I have worked on a few different programming languages over the last few years. Using PCs in my work has increased my knowledge of Access and VBA (Visual Basic for Applications). I developed quite a few projects at my previous workplace, Discount Window Systems (now closed), including complex wages databases, sales and fitting reports, among other things.
In work we used a program called Caliburn, by Merlin Software, to 'cost' the double glazed window orders. It was essentially a bespoke Paradox database server which enabled access to a centralized database for multiple users on a per-turn basis. It was an extremely expensive program (£3000 a year maintenance contract, plus £1000 per user licence). It was also very buggy, and we often lost an hour's work when the program crashed. We spent quite a lot of money checking our network to make sure it was not the cause of the problems (at their suggestion), only to finally discover it was Caliburn itself that was causing the problem! That was extremely frustrating for us.
This why I named my program 'Cali-bug', to commemorate all the difficulties we had with it.
This is a small program in Access I started to develop at home for the purpose of costing contracts for double glazing firms. I only managed to start it. Unfortunately I didn't have time to develop it in work, as I had too many other things to do, and this project was not given any priority by the managers even though they knew about it. It is a great pity because it could have saved them a lot of money at the time.
The program is quite unique in that it allows any number of window designs to be created, simply by adding a few rows of numbers in a couple of tables. This program could have been developed to be installed on sales representatives' laptops, showing the customer exactly what they want, as well as showing the sales representative what he would be earning from the sale. The orders could have been emailed directly to the main company database for processing without the effort of having to enter them on the computer manually.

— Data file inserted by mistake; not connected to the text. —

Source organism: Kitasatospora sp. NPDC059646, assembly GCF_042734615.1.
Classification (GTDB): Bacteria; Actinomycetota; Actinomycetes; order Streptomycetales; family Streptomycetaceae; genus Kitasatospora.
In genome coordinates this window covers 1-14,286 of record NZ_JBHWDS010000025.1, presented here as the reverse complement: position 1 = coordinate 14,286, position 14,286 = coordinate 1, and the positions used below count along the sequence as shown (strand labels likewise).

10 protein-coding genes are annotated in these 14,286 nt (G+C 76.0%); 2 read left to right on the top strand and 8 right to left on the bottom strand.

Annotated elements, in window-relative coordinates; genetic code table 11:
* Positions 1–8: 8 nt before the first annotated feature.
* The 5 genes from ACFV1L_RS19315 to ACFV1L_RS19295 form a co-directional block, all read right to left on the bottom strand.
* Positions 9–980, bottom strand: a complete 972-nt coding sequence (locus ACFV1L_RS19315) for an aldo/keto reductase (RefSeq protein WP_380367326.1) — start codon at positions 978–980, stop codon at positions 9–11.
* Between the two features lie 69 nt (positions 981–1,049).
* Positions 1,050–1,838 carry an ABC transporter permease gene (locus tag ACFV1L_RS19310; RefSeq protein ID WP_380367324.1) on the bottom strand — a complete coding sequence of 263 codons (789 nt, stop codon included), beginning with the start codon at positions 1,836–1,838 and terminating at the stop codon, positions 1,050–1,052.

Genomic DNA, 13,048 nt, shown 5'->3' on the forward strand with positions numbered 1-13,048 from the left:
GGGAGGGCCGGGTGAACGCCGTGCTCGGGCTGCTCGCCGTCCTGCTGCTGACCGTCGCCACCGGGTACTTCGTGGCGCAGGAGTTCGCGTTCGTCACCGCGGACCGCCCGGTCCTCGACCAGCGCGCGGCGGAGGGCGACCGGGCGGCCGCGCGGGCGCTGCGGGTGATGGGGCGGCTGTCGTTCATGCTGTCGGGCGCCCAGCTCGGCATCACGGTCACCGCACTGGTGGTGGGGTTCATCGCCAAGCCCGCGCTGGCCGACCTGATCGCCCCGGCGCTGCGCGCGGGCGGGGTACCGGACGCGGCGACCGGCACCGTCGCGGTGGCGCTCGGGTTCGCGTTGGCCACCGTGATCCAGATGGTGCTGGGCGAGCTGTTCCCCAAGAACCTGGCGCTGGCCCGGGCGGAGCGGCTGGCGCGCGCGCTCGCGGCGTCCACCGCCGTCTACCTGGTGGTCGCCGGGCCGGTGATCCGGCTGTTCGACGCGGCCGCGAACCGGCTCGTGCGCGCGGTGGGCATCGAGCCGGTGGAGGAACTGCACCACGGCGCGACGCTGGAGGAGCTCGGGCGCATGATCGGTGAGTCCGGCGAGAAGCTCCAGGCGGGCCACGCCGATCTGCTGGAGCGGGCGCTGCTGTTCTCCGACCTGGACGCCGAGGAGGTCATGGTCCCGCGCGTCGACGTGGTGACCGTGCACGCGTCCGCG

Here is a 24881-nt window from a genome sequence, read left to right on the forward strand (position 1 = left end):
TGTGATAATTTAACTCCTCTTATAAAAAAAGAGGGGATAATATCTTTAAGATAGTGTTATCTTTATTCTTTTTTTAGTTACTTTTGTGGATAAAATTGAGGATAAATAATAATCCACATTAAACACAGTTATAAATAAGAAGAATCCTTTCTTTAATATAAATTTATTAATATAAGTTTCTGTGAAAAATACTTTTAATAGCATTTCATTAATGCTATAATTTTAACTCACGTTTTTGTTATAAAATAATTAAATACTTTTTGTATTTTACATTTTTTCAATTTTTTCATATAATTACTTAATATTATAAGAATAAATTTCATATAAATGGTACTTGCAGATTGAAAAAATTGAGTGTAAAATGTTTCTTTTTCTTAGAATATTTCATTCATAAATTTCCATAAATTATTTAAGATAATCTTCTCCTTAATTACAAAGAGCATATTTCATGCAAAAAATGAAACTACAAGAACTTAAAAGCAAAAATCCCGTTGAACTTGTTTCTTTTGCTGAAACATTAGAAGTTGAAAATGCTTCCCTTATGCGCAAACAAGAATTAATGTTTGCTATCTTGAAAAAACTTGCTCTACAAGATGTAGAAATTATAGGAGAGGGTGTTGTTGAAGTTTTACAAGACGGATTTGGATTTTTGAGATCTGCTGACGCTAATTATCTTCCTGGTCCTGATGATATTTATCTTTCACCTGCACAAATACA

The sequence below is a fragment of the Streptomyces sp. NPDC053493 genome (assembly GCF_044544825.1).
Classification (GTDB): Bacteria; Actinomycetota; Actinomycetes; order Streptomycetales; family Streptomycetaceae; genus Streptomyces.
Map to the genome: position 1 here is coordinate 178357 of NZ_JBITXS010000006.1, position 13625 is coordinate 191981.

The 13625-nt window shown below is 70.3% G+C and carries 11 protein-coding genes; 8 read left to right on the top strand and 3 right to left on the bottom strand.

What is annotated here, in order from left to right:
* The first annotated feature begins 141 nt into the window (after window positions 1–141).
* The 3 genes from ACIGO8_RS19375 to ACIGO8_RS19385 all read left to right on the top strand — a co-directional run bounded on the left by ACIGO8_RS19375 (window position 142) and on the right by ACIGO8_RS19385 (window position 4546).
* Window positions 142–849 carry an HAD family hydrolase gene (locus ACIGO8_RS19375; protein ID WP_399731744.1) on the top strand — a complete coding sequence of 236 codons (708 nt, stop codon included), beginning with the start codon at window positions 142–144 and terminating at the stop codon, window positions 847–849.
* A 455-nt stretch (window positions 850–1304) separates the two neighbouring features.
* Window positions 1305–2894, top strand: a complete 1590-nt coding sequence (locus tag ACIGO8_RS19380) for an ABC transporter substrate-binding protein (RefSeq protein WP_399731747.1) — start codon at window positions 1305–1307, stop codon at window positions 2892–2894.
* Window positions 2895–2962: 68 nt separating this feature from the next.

Another reason I decided to develop such a program was to aid in the ordering of glazing units. These need to be ordered to the exact millimetre for the PVC frames, and the only program we knew that could calculate them was Caliburn, which is an awful program. This version of Calibug is capable of doing this, which means a glass unit order could be printed off directly from the program.
The window graphic is drawn programmatically from the dimensions supplied by the database. The window graphic was created as an ActiveX COM in Delphi. If I was designing this today, I would probably make it in Python with a MySQL database behind it.
Well that is all ancient history now. But I enjoy running my Calibug program to remind me of the days when I worked in Discount Window Systems!Downloads
Calibug.exe - PC Installer for Calibug (requires Access 2000)